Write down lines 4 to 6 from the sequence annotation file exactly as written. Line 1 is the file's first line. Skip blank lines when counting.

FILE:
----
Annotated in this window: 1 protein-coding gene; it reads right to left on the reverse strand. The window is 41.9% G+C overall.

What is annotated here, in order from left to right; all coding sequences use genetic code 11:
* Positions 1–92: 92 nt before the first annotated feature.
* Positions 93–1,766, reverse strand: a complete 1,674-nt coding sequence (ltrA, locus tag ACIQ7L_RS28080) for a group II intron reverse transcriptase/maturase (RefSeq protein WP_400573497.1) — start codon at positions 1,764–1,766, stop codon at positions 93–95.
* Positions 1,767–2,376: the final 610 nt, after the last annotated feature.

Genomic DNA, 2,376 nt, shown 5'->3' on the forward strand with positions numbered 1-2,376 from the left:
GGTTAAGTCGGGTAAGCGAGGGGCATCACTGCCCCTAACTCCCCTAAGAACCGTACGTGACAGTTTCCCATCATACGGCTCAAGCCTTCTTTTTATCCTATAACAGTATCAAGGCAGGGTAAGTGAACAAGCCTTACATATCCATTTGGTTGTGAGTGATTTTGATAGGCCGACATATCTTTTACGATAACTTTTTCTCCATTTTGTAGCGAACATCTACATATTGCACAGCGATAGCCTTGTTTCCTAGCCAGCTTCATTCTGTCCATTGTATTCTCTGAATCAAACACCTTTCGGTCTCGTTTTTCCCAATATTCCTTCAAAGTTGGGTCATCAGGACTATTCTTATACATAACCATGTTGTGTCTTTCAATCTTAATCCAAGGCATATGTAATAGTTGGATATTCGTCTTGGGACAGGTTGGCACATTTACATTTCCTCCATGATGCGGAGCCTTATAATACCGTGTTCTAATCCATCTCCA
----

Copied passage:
* Positions 93–1,766, reverse strand: a complete 1,674-nt coding sequence (ltrA, locus tag ACIQ7L_RS28080) for a group II intron reverse transcriptase/maturase (RefSeq protein WP_400573497.1) — start codon at positions 1,764–1,766, stop codon at positions 93–95.
* Positions 1,767–2,376: the final 610 nt, after the last annotated feature.

Genomic DNA, 2,376 nt, shown 5'->3' on the forward strand with positions numbered 1-2,376 from the left: